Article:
Dunkirk (Dir. Christopher Nolan)

Watching what Michael Shannon is doing with his time is a good way to fill out your watchlist.  As well as working with del Toro he’s re-teaming with Werner Herzog for his volcanic thriller Salt and Fire, and he also has a role in his regular collaborator Jeff Nichols’s Loving, released on February 3rd.  The story of the famous Loving v Virginia court case that legalised interracial marriage in America, Loving has lost a little of its Oscar frontrunner status since it premiered in Cannes.  This might be a good thing; it’s doubtless more interesting to consider it not as one of the year’s Important Movies, but as another addition to Nichols’s cohesive yet diverse collection of atmospheric, taut tales of small-town America.

Loving’s Oscar heat seems, at the time of writing, to have transferred onto La La Land, Damien Chazelle’s gloriously retro follow-up to Whiplash starring Ryan Gosling and Emma Stone.  January’s clutch of prestige releases is as heavy as ever, kicked off by Martin Scorsese’s passion project Silence on New Year’s Day, then followed by Kenneth Lonergan (the best American director you’ve never heard of) with Manchester-by-the-Sea and rounded off by Mel Gibson’s well-received directorial comeback Hacksaw Ridge, described by the AV Club as the goriest, most violent call for peace you’ll ever see.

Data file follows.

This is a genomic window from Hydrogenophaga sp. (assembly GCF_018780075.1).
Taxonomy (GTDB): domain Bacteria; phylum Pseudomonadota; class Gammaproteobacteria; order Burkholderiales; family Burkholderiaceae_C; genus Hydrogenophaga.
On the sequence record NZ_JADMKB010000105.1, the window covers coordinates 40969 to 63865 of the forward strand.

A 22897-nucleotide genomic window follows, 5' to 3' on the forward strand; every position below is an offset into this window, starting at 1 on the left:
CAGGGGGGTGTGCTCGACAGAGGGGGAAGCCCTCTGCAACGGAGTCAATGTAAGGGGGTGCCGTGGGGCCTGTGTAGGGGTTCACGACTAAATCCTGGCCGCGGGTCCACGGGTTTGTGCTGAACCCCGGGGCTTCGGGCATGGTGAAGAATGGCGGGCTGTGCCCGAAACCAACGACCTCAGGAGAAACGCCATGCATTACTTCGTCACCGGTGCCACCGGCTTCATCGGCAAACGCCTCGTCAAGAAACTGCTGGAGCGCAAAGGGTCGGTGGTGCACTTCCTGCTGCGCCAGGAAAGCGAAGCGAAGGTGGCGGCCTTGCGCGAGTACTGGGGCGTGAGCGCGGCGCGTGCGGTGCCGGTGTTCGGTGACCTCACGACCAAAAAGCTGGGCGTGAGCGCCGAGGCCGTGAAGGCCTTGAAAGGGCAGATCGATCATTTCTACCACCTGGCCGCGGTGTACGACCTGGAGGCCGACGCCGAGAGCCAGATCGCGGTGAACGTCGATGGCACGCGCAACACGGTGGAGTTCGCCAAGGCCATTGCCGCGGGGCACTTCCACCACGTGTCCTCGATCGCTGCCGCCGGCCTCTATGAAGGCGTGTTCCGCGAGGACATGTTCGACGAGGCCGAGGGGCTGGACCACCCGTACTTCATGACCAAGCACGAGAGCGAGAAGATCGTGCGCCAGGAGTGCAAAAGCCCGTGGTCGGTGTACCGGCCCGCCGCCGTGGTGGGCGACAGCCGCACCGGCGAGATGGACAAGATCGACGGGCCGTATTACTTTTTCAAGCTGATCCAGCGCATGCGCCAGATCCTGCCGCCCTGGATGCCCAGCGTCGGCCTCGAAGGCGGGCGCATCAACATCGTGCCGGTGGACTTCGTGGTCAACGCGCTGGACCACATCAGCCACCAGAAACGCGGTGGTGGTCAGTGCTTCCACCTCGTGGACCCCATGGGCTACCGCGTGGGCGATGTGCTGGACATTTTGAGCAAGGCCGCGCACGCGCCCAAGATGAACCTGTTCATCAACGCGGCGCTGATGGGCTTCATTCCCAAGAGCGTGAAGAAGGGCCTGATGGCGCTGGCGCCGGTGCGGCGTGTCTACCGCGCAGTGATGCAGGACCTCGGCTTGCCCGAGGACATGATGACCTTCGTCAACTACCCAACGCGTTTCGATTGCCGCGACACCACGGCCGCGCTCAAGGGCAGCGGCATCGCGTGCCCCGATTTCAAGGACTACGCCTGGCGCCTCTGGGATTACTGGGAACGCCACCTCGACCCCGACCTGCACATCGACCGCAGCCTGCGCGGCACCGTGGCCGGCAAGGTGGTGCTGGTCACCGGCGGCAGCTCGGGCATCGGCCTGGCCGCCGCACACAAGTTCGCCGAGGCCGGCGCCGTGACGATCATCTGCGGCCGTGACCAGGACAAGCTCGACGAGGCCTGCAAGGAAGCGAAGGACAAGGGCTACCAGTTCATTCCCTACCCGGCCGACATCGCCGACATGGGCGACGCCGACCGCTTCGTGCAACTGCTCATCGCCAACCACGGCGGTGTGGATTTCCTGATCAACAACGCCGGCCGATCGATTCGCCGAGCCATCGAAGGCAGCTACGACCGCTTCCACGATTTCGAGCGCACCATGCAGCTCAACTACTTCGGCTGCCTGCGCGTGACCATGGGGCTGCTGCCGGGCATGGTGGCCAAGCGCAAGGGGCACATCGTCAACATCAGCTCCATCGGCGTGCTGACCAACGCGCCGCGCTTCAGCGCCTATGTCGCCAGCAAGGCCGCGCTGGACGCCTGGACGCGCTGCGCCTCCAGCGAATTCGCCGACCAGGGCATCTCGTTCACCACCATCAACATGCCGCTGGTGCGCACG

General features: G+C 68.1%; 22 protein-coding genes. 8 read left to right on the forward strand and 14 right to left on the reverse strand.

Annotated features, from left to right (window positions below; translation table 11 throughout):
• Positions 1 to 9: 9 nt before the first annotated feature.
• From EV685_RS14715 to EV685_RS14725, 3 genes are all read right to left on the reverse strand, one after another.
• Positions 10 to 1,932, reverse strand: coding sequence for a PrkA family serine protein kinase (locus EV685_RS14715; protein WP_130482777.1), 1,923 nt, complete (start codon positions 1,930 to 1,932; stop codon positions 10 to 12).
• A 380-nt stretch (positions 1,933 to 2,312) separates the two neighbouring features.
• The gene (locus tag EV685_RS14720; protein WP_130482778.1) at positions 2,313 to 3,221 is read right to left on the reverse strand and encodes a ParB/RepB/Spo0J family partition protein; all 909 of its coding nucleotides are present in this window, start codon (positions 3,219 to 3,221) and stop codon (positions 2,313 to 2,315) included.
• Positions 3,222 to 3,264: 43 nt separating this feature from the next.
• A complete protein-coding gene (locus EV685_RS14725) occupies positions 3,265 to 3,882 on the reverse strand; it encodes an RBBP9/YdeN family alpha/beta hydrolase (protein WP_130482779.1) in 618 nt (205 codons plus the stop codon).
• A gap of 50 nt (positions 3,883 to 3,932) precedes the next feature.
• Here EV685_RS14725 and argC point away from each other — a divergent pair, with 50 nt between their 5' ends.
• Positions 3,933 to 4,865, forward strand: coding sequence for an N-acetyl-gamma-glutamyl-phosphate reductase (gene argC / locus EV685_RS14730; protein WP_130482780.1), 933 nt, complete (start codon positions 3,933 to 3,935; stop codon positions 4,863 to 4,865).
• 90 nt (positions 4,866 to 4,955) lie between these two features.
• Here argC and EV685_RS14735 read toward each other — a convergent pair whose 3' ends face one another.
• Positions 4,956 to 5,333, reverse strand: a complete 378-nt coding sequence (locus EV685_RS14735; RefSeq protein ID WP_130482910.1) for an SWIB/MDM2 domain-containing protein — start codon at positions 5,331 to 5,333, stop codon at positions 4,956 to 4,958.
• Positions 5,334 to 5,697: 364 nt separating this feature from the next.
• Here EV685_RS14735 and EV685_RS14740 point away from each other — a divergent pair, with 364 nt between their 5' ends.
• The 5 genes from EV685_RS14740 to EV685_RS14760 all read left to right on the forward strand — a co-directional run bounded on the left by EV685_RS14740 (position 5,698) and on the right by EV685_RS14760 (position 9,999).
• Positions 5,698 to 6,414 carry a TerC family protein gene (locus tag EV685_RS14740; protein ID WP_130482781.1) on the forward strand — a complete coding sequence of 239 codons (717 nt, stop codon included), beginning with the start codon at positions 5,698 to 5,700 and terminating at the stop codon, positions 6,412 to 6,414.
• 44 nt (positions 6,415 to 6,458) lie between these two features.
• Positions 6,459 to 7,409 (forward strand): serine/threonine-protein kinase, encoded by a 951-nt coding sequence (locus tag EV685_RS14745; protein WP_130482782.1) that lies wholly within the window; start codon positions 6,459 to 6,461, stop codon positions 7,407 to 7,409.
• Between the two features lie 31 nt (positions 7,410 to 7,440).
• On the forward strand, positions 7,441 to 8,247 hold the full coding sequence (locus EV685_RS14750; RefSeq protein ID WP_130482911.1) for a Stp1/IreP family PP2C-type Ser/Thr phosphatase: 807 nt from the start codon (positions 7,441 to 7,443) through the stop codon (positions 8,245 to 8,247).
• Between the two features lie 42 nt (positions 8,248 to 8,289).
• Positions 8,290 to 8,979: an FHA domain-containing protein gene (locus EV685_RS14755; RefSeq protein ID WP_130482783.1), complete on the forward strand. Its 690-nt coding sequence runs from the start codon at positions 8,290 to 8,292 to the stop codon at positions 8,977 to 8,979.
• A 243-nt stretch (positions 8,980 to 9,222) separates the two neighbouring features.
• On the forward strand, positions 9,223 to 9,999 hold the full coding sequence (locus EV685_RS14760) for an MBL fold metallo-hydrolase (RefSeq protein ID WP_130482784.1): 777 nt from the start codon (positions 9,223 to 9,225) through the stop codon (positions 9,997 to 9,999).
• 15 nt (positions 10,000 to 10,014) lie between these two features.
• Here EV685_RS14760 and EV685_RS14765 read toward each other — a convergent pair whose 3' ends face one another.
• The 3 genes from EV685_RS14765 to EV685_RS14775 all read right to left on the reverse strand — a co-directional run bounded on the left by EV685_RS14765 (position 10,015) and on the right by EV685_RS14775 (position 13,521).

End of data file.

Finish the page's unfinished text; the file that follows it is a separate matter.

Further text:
Hacksaw Ridge has plenty of action, but for a true blockbuster war movie you’ll have to wait until 21st July for Christopher Nolan’s Dunkirk.  Reteaming him with Tom Hardy and Cillian Murphy, Dunkirk has received a lot of attention for its casting of Harry Styles; personally, we’re more interested in how Nolan weds the more immersive, less story-driven style of Interstellar with the war genre.  A rather more unorthodox war movie comes on March 10th with Kong: Skull Island.  The latest King Kong reboot is styled almost like a Vietnam War film – judging by the seriously impressive trailer and cast (Tom Hiddleston, Brie Larson, John Goodman, Samuel L Jackson and more), it could be the year’s best blockbuster.